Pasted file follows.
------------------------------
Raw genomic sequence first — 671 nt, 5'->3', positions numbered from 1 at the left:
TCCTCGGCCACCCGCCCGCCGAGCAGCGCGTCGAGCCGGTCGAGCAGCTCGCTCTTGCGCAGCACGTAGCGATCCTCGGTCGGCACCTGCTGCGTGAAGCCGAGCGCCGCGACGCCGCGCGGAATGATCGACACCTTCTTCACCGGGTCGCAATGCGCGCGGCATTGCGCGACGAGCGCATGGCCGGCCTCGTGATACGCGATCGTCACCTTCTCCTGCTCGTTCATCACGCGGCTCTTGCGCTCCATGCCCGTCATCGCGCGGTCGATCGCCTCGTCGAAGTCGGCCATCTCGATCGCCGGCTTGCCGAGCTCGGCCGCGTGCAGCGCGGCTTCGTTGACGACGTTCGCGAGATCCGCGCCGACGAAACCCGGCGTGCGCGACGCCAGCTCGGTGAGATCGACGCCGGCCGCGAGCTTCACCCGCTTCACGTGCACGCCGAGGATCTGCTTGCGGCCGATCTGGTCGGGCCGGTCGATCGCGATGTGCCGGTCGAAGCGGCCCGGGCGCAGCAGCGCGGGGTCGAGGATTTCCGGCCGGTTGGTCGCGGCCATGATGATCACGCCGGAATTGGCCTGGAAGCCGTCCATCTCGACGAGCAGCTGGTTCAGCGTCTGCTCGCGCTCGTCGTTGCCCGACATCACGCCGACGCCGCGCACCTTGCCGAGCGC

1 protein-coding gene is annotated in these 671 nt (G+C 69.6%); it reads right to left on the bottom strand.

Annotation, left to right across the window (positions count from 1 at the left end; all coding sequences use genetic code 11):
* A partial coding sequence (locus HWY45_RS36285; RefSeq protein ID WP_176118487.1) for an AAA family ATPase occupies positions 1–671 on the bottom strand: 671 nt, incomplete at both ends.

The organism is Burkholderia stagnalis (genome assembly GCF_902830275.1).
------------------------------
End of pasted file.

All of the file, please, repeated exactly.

Raw genomic sequence first — 671 nt, 5'->3', positions numbered from 1 at the left:
TCCTCGGCCACCCGCCCGCCGAGCAGCGCGTCGAGCCGGTCGAGCAGCTCGCTCTTGCGCAGCACGTAGCGATCCTCGGTCGGCACCTGCTGCGTGAAGCCGAGCGCCGCGACGCCGCGCGGAATGATCGACACCTTCTTCACCGGGTCGCAATGCGCGCGGCATTGCGCGACGAGCGCATGGCCGGCCTCGTGATACGCGATCGTCACCTTCTCCTGCTCGTTCATCACGCGGCTCTTGCGCTCCATGCCCGTCATCGCGCGGTCGATCGCCTCGTCGAAGTCGGCCATCTCGATCGCCGGCTTGCCGAGCTCGGCCGCGTGCAGCGCGGCTTCGTTGACGACGTTCGCGAGATCCGCGCCGACGAAACCCGGCGTGCGCGACGCCAGCTCGGTGAGATCGACGCCGGCCGCGAGCTTCACCCGCTTCACGTGCACGCCGAGGATCTGCTTGCGGCCGATCTGGTCGGGCCGGTCGATCGCGATGTGCCGGTCGAAGCGGCCCGGGCGCAGCAGCGCGGGGTCGAGGATTTCCGGCCGGTTGGTCGCGGCCATGATGATCACGCCGGAATTGGCCTGGAAGCCGTCCATCTCGACGAGCAGCTGGTTCAGCGTCTGCTCGCGCTCGTCGTTGCCCGACATCACGCCGACGCCGCGCACCTTGCCGAGCGC

1 protein-coding gene is annotated in these 671 nt (G+C 69.6%); it reads right to left on the bottom strand.

Annotation, left to right across the window (positions count from 1 at the left end; all coding sequences use genetic code 11):
* A partial coding sequence (locus HWY45_RS36285; RefSeq protein ID WP_176118487.1) for an AAA family ATPase occupies positions 1–671 on the bottom strand: 671 nt, incomplete at both ends.

The organism is Burkholderia stagnalis (genome assembly GCF_902830275.1).